Source: Shutterstock/Aleksandar Malivuk
The French have a reputation as early adopters of telemedicine driven by the desire to modernise healthcare by the judicious use of the latest technology. The first ‘carte vitale’ (national health card) with a microchip was introduced in 1998. Since 2011, the information stored on the cards has evolved to provide a secure system to transfer treatment codes and payment of healthcare professionals and patients via the social security system NOEMIE, a system of open exchange between patients and external providers. Functional throughout most of France this is used by everyone over 16 years old covered by the social security system.
Today a mini-medical dossier is embedded in the chip, providing information on the patient, their named family doctor (GP) and recently prescribed medicines
It ensures reimbursement by the social security and private insurance is fluid and timely. While a welcome advance on the complex paper procedures required in the past it is still reliant on the vagaries of the internet and can cause severe problems for doctors and pharmacists alike if the system goes down. Only approved social security engineers can access and repair the encrypted system for data exchange and delays can be costly and result in administrative backlogs and potential mistakes.
Although to arrive at this point has often been painful and subject to delays, successive governments have seen digitisation as a way to streamline healthcare administration and eventually save money. Additionally, and perhaps even more importantly, for the economy’s future, healthcare digitisation and connectivity is seen as growth market for nascent biotechnology companies with exciting and novel ideas to transform traditional healthcare by giving patients control over their medical destiny.
From conception the carte vitale was considered for storing medical data that could be shared between healthcare professionals. Indeed, today a mini-medical dossier is embedded in the chip, providing information on the patient, their named family doctor (GP) and recently prescribed medicines.
Sharing of data via a secure internet server
However, due to technical difficulties of compatibility between the varied IT systems used by doctors, radiologists and pharmacists, and also concerns about data security, the original idea has altered. A new system based on the sharing via a secure internet server, controlled under the data the protection act, Terr-eSanté was launched in 2017.
The idea behind Terr-eSanté is to facilitate healthcare of certain patient groups by coordinating the exchange of information between the different healthcare professionals involved in their treatment and, of course, the patient themselves.
Centred on the patient’s healthcare journey, six different steps are included; the first visit, either to the GP or hospital where the dossier is initiated; results of prescribed tests, e.g. laboratory analyses and radiology; prescriptions; appointments; on-line payment of professionals and pre-admission administration, to facilitate hospital stays.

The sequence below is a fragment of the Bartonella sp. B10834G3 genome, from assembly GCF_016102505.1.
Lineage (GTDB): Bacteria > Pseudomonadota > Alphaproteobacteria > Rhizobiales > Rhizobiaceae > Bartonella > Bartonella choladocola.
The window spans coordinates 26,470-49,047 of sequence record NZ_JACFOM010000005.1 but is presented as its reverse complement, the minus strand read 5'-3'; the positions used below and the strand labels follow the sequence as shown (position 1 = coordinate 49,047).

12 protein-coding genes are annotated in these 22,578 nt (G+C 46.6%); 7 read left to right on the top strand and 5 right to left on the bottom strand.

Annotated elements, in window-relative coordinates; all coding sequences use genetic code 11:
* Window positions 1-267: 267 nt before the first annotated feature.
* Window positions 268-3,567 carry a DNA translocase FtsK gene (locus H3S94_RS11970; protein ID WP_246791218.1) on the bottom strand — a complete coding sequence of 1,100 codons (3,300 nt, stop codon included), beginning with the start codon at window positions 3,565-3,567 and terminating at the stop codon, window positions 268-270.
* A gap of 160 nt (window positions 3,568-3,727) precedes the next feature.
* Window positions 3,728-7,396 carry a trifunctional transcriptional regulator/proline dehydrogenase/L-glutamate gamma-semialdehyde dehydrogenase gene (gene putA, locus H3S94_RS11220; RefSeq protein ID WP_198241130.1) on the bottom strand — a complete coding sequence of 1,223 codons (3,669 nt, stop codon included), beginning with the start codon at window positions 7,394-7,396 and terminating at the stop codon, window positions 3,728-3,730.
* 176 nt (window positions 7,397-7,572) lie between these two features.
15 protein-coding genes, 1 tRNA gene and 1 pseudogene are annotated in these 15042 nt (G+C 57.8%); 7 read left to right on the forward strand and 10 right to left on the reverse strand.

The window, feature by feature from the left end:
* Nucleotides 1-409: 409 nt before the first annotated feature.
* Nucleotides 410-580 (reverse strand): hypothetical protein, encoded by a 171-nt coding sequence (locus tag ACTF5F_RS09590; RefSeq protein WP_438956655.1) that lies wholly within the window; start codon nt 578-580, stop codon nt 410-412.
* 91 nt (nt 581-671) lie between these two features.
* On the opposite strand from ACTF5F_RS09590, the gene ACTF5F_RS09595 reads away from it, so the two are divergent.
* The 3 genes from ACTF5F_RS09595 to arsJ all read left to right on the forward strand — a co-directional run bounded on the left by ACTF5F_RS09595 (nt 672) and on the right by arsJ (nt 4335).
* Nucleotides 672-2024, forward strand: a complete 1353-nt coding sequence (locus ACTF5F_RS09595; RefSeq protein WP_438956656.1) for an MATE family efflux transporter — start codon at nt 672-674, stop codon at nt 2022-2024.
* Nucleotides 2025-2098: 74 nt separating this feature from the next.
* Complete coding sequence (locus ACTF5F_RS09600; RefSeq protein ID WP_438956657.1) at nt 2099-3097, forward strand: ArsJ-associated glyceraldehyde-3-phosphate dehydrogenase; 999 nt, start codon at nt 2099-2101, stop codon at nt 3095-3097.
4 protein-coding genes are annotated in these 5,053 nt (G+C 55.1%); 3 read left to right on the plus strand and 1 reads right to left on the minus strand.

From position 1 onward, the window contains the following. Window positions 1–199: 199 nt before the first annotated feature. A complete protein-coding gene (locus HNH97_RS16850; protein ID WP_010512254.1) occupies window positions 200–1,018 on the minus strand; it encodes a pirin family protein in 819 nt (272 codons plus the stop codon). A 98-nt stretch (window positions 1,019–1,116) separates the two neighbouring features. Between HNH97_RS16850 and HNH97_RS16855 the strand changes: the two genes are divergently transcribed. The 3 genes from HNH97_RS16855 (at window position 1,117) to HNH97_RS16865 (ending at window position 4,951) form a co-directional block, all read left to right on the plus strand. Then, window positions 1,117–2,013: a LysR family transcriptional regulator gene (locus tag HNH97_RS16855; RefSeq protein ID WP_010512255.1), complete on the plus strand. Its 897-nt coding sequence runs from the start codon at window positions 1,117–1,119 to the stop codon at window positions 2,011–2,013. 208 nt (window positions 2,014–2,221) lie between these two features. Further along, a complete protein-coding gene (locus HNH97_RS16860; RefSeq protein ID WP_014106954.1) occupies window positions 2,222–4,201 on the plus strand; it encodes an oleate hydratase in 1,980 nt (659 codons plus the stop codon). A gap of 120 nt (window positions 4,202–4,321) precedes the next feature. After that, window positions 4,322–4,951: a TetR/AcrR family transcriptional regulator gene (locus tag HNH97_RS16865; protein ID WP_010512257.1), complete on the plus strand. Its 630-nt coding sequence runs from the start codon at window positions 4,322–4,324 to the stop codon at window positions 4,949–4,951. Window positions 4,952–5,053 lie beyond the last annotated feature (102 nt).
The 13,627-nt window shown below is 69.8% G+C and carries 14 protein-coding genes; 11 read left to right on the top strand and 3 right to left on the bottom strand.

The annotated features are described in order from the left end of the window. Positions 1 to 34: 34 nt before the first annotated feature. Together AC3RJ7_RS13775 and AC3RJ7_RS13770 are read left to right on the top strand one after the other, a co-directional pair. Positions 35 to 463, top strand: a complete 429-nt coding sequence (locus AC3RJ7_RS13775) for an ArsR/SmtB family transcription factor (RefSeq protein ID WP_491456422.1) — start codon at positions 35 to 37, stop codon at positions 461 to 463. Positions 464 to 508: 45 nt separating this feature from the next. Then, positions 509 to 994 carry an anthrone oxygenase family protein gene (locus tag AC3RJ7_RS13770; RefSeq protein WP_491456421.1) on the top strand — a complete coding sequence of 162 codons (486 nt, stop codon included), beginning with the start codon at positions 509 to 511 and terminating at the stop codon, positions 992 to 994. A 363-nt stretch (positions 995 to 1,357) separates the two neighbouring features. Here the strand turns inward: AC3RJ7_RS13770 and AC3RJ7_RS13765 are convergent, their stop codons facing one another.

Five different healthcare situations are covered; diabetes, cancer, cardiovascular disease, out-of-hours healthcare and perinatal care. However, for the moment only diabetes, perinatal care and cardiovascular options are operational. Terr-eSanté services are provided free, but require an online account.
Pilot system tested in Paris
There are two points of access one for healthcare professionals and the other for patients. The pilot system was tested over a defined territory of the Paris area that included a dense urban population of 370 000 inhabitants with general poor health indicators. The pilot scheme ran until the end of 2017 and will now be rolled-out over the whole of Parisian region from this year.
Because of its server-based nature, Terr-eSanté is compatible with all the different IT systems in use by healthcare professionals, does not require any further investment in IT equipment and can be accessed remotely. Unlike the carte vitale, all the information is accessible to the patient. The patient chooses which healthcare professionals may access their medical dossier, although the doctor initiates a dossier for a patient. Only registered professionals can access the site, likewise a patient’s identity needs to be confirmed by a doctor. Patients retain the right to remove a healthcare professional’s access to their dossier, if for whatever reason. Elderly or infirm patients can name a representative to manage their dossier for them.
An exciting concept that is patient-centric will probably override initial fears of public sharing of sensitive data, especially in peoples’ minds considering the on-going Facebook allegations. If these can be overcome, the potential for the system looks very promising, new telemedicine tools or apps can be added to the patient’s dossier.
For instance, ‘Ortif Cardio’ for patients with cardiovascular problems enables them to upload their blood pressure readings, weight etc. directly to their doctor. The range of ORTIF home monitoring systems is already extensive and very popular among doctors and patients who like to feel in control of their health via their smart phones.
So, perhaps the wider service offered by Terr-eSanté will become popular, particularly for patients suffering chronic illnesses that cross different medical specialties.
NOEMIE, Norme Ouverte d'Echanges Maladie avec les Intervenants Extérieurs, https://www.ameli.fr/l-assurance-maladie/documentation-technique/norme-noemie/index.php
ORTIF, Outil Régional de Télémédecine en Ile-de-France, regionale, regional telemedicine for the Parisian area. http://ortif.fr/